Comfort and Chicken Soup
George, 61, has lived at Rose House, one of our supportive single-room occupancy (SRO) programs in Manhattan for nearly 30 years. Fiercely independent and proud, he has always kept to himself, never getting too close to neighbors or staff, despite their many attempts to invite him to movie night in the common room, or connect him to community services.
In the early days of the pandemic, George became very sick and was transported back and forth to the emergency room by ambulance several times.
Fearing he had COVID, George was terrified.
With COVID tests still scarce, George was never formally diagnosed, but staff suspected he had the virus as they learned more about its presenting symptoms. Erring on the side of caution, each time he returned to Rose House they asked him to isolate and George complied.
Staff were ready to keep George as comfortable as possible, physically and emotionally. They checked in on him daily and lined up a meal delivery service through the City’s emergency food program. They even brought him his favorite homemade chicken soup from a takeout place down the street. They made trips to the pharmacy and ran other errands, whatever he needed.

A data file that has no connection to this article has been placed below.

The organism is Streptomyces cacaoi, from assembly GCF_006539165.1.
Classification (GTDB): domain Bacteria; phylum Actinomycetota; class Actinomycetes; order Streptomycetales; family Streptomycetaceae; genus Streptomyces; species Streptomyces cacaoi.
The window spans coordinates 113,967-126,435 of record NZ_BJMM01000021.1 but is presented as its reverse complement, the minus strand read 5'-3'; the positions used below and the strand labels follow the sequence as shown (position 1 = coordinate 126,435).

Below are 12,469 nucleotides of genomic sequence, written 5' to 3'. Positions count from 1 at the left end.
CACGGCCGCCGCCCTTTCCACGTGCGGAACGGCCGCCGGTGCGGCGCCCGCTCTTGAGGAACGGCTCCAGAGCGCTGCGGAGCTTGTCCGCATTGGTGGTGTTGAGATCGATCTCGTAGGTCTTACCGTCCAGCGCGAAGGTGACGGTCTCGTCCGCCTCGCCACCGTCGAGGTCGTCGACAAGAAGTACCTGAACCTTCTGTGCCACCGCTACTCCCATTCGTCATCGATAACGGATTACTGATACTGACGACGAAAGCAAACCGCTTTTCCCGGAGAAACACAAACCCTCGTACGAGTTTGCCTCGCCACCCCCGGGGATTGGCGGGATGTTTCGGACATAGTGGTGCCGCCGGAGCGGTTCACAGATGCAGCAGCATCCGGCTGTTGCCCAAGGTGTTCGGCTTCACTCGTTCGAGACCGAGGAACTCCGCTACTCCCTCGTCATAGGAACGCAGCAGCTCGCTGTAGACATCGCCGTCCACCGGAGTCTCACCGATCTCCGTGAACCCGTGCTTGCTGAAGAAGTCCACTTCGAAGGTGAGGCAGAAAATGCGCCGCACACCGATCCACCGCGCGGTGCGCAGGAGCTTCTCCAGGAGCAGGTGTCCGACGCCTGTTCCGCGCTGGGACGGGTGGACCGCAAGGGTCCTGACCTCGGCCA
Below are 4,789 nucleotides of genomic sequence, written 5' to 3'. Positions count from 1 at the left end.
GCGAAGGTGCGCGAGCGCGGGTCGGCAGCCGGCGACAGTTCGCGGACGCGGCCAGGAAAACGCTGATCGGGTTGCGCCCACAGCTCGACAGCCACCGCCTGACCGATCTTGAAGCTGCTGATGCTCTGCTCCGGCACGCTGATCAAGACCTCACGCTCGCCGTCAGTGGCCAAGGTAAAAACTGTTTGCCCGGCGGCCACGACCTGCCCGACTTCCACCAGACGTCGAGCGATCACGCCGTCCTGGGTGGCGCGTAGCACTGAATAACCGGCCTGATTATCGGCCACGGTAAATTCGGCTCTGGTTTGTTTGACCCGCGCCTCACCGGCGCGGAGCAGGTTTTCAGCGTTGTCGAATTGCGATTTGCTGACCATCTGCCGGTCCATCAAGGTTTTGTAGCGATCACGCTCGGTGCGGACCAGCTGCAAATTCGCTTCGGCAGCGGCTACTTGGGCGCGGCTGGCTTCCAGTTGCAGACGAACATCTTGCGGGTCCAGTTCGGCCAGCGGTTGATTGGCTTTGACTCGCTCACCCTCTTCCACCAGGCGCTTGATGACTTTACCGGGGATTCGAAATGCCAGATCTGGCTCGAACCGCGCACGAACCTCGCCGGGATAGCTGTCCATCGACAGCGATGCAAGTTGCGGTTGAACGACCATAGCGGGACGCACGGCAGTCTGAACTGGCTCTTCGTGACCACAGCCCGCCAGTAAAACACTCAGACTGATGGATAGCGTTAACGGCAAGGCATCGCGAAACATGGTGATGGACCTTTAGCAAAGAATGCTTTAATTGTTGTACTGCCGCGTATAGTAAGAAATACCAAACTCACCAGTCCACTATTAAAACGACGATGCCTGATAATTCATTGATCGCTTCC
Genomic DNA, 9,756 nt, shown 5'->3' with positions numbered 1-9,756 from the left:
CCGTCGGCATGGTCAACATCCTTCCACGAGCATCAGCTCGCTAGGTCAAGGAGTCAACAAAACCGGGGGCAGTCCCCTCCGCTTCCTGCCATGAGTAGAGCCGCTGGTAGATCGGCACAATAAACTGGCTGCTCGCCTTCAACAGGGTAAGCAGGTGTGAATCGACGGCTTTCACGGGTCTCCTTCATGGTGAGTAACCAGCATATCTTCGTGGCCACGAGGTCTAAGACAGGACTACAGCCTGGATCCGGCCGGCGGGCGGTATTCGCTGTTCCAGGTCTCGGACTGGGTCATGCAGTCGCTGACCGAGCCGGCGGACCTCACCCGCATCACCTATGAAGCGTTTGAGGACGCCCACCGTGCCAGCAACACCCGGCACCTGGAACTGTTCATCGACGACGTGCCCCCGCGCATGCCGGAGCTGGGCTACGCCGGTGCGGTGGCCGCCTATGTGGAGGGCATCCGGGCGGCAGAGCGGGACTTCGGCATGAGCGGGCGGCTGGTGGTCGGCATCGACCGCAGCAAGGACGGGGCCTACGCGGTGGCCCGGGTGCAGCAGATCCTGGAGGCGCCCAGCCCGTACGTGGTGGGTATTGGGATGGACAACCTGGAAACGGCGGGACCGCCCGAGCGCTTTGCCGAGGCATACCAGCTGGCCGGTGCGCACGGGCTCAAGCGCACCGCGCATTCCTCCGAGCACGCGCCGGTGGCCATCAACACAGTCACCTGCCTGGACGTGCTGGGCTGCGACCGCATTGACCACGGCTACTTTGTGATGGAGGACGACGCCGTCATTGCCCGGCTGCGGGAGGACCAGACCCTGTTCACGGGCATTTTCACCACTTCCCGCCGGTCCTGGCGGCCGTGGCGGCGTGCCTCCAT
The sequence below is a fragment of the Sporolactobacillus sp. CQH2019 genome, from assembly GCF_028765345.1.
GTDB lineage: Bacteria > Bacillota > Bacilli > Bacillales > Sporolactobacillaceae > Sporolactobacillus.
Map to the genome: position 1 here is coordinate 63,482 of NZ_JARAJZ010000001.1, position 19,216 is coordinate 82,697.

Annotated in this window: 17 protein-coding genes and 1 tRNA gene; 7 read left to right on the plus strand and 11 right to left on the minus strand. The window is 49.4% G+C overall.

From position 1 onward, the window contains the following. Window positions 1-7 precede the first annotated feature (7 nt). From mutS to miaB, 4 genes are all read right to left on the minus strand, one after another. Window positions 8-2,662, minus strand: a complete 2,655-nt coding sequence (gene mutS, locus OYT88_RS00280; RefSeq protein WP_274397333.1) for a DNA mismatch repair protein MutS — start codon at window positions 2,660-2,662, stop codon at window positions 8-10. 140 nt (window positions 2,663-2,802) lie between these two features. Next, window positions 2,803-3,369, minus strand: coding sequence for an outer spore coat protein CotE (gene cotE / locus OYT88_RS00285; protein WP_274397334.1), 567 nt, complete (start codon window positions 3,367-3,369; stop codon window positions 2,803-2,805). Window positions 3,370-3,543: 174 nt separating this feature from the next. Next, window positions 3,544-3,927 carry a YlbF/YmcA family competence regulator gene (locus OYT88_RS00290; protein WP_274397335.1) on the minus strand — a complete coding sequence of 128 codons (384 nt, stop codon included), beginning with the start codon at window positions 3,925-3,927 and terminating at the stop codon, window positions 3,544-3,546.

When George finally recovered, he felt touched that the staff would care for him like they did. It made him realize that he was not alone and that it was ok for him reach out for help, especially in times of crisis.
Today, George is much more engaged with staff and—for the first time since living at Rose House—has expressed how appreciative he is to be there. He is grateful to VOA-Greater New York for supporting him during one of his most vulnerable and difficult times.